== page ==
While Canopy Growth Corp. has a fair chance at winning its lawsuit again Britain’s GW Pharmaceuticals, the case’s potential impact on U.S. cannabis extractors depends largely on how many are using Canopy’s specific, patented extraction method.
That’s according to Graham Pechenik, a patent attorney and founder of Calyx Law in San Francisco, who is closely watching the potentially blockbuster lawsuit.
On Tuesday, Canadian mega-producer Canopy was awarded a U.S. patent that covers a particular method of cannabinoid extraction called subcritical carbon dioxide extraction. And GW Pharma uses Canopy’s patented method to extract the CBD that’s the pharmaceutical ingredient in its FDA-approved anti-seizure medication Epidiolex, according to a lawsuit filed by Canopy on Tuesday in a U.S. federal court.
Canopy said it acquired the intellectual property when it bought German cannabis company C3 in 2019. The patent in question is part of a patent family linked to C3 dating back more than 20 years to October 2000.
Canopy claims that GW Pharma’s infringement of its patented extraction method “has been and continues to be willful and deliberate.” And if the company can prove that specific claim at the U.S. District Court for the Western District of Texas, Pechenik says it will receive a larger payout from GW Pharma.
“We have no interest in restricting access to Epidiolex, but the company should be fairly compensated for GW’s use of our intellectual property,” a Canopy spokesperson told Mugglehead in an email.
Part of why Canopy targeted GW Pharma is the fact that Epidiolex sells for US$1,235 per 100 millilitre bottle — far more than a standard bottle of CBD oil, Pechenik notes.
Read more: GW Pharma shares soar 21% on rising revenues
Canopy strategically files suit at the ‘rocket docket’
According to the lawyer, Canopy probably filed the case at the U.S. federal court in Waco, Texas, because it’s the most popular venue for patent infringement suits in the U.S.
The court is known as a “rocket docket” since cases are less likely to be put on hold if there’s a separate challenge at the U.S. Patent and Trademark Office. Also, the court prefers to send case to juries rather than decide them on summary judgement, “And juries often tend to favor patent holders, sometimes with very large damage awards,” Pechenik says.
That will increase pressure on GW Pharma, because its law team will have a harder time stalling or using the post-grant review process to invalidate the patent with the patent office.
To win, Canopy has to prove that its patented extraction technology is the first recorded example used in the industry.
For GW Pharma to prevail, it has to demonstrate that Canopy’s patent claims were known and used in 2000, when the patent application was first filed. Otherwise, because GW Pharma describes using Canopy’s patented subcritical CO2 extraction on its website, it’s other option could be to show that Canopy isn’t entitled to damages based on the value of its pharmaceutical product, but only on the underlying extract.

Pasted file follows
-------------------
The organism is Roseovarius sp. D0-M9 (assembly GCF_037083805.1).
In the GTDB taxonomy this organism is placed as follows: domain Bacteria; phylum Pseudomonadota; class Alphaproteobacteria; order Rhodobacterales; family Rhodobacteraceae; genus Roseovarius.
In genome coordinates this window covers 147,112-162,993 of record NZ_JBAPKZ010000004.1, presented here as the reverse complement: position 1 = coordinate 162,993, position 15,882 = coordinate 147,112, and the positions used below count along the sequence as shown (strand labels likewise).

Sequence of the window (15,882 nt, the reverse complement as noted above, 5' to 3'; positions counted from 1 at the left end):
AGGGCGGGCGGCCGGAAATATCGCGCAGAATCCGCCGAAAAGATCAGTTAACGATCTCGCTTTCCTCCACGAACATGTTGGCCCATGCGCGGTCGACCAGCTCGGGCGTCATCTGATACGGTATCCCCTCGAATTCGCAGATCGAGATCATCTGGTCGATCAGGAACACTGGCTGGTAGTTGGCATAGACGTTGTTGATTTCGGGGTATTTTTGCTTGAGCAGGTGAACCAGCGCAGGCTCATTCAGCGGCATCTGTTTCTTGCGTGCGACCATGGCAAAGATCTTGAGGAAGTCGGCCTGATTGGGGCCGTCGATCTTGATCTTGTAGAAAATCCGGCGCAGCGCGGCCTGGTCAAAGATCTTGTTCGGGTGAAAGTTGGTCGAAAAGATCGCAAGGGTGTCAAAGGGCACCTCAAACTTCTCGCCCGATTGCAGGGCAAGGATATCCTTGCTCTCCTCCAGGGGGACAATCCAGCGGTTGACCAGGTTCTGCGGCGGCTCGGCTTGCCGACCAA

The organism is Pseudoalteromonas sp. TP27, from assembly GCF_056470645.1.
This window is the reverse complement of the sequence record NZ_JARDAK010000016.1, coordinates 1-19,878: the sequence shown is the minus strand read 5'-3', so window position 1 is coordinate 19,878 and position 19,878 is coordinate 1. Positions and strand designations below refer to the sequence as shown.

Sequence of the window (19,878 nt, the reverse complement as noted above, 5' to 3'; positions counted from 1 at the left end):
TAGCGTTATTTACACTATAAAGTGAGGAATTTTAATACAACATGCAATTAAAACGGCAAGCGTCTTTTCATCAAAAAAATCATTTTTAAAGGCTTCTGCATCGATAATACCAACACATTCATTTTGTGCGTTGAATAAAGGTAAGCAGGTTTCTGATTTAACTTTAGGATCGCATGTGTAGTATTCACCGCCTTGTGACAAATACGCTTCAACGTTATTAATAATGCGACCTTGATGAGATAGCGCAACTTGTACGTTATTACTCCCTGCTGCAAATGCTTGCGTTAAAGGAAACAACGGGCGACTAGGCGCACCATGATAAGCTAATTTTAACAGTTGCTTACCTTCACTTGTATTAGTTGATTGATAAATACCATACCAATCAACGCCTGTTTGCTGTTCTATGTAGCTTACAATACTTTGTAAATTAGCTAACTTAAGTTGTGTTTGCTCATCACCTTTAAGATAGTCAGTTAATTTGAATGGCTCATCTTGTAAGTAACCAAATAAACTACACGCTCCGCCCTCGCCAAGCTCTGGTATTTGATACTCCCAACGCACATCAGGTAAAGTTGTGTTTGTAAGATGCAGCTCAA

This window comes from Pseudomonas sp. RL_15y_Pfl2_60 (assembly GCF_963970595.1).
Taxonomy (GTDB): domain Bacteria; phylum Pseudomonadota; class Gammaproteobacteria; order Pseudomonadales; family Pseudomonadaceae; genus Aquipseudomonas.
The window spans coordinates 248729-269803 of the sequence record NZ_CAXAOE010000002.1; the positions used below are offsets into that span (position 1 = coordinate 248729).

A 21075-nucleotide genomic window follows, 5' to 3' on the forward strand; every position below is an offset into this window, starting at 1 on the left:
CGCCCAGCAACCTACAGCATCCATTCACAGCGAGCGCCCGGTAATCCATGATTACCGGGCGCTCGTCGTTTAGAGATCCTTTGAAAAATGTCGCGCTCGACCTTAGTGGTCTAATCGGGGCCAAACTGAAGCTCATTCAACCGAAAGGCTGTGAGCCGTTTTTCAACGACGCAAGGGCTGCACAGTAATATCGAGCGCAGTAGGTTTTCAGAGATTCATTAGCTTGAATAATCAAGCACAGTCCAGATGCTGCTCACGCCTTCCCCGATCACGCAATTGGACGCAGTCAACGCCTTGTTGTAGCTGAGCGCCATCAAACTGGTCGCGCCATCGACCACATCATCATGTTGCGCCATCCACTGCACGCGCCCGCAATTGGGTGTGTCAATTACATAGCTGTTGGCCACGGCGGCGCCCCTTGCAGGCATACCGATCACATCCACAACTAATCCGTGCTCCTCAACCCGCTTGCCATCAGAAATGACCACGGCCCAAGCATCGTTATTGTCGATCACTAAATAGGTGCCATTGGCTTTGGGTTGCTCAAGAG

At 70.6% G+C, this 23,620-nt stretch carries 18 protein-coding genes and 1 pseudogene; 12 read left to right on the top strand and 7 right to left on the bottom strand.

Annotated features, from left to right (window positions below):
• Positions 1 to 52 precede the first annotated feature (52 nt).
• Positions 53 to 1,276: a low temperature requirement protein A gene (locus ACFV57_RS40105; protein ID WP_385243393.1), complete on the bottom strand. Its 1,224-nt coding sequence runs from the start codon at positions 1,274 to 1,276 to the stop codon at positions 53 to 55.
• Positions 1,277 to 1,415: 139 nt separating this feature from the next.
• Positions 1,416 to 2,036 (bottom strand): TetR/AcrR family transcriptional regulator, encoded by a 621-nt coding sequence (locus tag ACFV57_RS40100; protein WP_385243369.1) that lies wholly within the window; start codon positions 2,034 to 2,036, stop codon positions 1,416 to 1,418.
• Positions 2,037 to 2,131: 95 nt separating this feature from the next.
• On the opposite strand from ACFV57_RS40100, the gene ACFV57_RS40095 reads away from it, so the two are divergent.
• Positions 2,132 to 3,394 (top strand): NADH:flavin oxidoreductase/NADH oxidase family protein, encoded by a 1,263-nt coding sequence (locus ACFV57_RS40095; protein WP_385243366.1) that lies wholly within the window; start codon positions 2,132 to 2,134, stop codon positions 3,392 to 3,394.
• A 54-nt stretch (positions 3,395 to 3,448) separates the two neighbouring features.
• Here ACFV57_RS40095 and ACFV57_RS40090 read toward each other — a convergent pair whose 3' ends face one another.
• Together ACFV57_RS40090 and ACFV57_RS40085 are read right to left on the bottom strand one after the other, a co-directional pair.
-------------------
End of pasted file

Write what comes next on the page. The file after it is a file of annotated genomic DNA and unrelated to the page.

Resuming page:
“Based on our preliminary review of the complaint, we are confident in our position and will vigorously defend against this lawsuit,” a GW Pharma spokesperson said in an email.
If Canopy’s lawsuit succeeds, the impact on the U.S. extraction industry depends on how many companies are selling sub-critical extract products.
How big are US subcritical extract sales?
Canopy emphasized during the examination of its patent that its methods don’t cover supercritical CO2 extraction, Pechenik notes, which has become a more commonly used method by major U.S. extractors like California-based Sunniva Inc. since 2019.
Mugglehead is reaching out to U.S. cannabis extraction experts and will update this article with a closer look at the scope of operators using the subcritical CO2 extraction method.
None of the country’s four largest multi-state operators by 2020 sales — Cresco Labs, Trulieve, Curaleaf and Green Thumb Industries — reveal on their websites which type of CO2 extraction method they use for their branded products.
Additionally, because THC products are federally illegal, that “probably creates an insurmountable barrier to the enforcement of most patents that claim cannabis products or their use,” according to a Rutgers Law School Research Paper. Therefore, Canopy is more likely to target federally legal U.S. CBD operators, over those that handle THC products.
In theory, worried U.S. operators could simply shift to performing supercritical extraction, Pechenik says. Or, they could minimize the amount of subcritical CO2 extraction being done, which would lessen the damages base.
“Those who are potentially at risk should think carefully about issues of proof, and how to properly document what they’re doing to avoid problems in discovery,” he suggests.
As for Canopy’s patent itself, it’s set to expire in less than a year and a half. It’s uncertain whether Canopy will pursue litigation in that timeframe against other companies using the extraction process.
In future cases, the defendant has the option to try invalidating Canopy’s patent. Even if Canopy prevails against GW Pharma, it could lose the next one.
However, courts often show some deference to their sister courts, and a ruling that the patent is valid will usually make others less inclined to fight the same issues again.
Since the rights granted by a U.S. patent extend only throughout the states, they have no effect in foreign countries.
Top image via Eden Labs